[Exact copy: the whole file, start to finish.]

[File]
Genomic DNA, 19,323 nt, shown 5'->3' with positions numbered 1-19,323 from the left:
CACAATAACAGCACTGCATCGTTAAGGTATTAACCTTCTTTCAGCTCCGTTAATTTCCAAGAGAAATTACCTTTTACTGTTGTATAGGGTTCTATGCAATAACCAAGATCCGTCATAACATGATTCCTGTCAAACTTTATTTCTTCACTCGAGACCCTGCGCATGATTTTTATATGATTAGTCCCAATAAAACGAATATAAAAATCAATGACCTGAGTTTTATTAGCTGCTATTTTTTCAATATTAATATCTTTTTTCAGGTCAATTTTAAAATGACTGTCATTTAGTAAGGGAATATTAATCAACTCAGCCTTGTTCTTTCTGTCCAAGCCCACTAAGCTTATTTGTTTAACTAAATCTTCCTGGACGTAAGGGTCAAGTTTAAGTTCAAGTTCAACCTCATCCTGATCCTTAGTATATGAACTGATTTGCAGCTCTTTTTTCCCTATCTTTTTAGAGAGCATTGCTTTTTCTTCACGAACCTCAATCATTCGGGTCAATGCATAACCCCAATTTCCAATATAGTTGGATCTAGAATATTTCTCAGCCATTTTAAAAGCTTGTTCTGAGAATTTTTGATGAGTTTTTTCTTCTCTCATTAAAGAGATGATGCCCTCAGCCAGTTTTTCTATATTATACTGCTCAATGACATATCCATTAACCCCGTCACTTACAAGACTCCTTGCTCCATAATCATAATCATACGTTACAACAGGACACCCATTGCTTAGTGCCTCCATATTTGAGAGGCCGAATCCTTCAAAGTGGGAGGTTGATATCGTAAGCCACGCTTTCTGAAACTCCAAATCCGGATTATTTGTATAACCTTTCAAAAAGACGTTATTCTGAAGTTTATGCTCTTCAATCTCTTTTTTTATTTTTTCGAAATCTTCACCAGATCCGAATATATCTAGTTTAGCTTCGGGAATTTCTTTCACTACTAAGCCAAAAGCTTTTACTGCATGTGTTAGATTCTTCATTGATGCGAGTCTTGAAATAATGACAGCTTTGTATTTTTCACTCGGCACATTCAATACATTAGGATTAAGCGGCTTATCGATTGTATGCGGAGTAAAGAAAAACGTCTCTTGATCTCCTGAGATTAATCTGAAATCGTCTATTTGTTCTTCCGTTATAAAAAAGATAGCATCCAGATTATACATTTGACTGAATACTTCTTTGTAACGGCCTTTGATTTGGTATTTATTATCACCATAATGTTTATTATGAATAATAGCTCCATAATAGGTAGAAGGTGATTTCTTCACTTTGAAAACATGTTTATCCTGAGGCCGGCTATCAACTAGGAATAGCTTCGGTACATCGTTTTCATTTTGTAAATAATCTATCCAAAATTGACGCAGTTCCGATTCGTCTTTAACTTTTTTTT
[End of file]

Genomic DNA, 19,323 nt, shown 5'->3' with positions numbered 1-19,323 from the left:
CACAATAACAGCACTGCATCGTTAAGGTATTAACCTTCTTTCAGCTCCGTTAATTTCCAAGAGAAATTACCTTTTACTGTTGTATAGGGTTCTATGCAATAACCAAGATCCGTCATAACATGATTCCTGTCAAACTTTATTTCTTCACTCGAGACCCTGCGCATGATTTTTATATGATTAGTCCCAATAAAACGAATATAAAAATCAATGACCTGAGTTTTATTAGCTGCTATTTTTTCAATATTAATATCTTTTTTCAGGTCAATTTTAAAATGACTGTCATTTAGTAAGGGAATATTAATCAACTCAGCCTTGTTCTTTCTGTCCAAGCCCACTAAGCTTATTTGTTTAACTAAATCTTCCTGGACGTAAGGGTCAAGTTTAAGTTCAAGTTCAACCTCATCCTGATCCTTAGTATATGAACTGATTTGCAGCTCTTTTTTCCCTATCTTTTTAGAGAGCATTGCTTTTTCTTCACGAACCTCAATCATTCGGGTCAATGCATAACCCCAATTTCCAATATAGTTGGATCTAGAATATTTCTCAGCCATTTTAAAAGCTTGTTCTGAGAATTTTTGATGAGTTTTTTCTTCTCTCATTAAAGAGATGATGCCCTCAGCCAGTTTTTCTATATTATACTGCTCAATGACATATCCATTAACCCCGTCACTTACAAGACTCCTTGCTCCATAATCATAATCATACGTTACAACAGGACACCCATTGCTTAGTGCCTCCATATTTGAGAGGCCGAATCCTTCAAAGTGGGAGGTTGATATCGTAAGCCACGCTTTCTGAAACTCCAAATCCGGATTATTTGTATAACCTTTCAAAAAGACGTTATTCTGAAGTTTATGCTCTTCAATCTCTTTTTTTATTTTTTCGAAATCTTCACCAGATCCGAATATATCTAGTTTAGCTTCGGGAATTTCTTTCACTACTAAGCCAAAAGCTTTTACTGCATGTGTTAGATTCTTCATTGATGCGAGTCTTGAAATAATGACAGCTTTGTATTTTTCACTCGGCACATTCAATACATTAGGATTAAGCGGCTTATCGATTGTATGCGGAGTAAAGAAAAACGTCTCTTGATCTCCTGAGATTAATCTGAAATCGTCTATTTGTTCTTCCGTTATAAAAAAGATAGCATCCAGATTATACATTTGACTGAATACTTCTTTGTAACGGCCTTTGATTTGGTATTTATTATCACCATAATGTTTATTATGAATAATAGCTCCATAATAGGTAGAAGGTGATTTCTTCACTTTGAAAACATGTTTATCCTGAGGCCGGCTATCAACTAGGAATAGCTTCGGTACATCGTTTTCATTTTGTAAATAATCTATCCAAAATTGACGCAGTTCCGATTCGTCTTTAACTTTTTTTT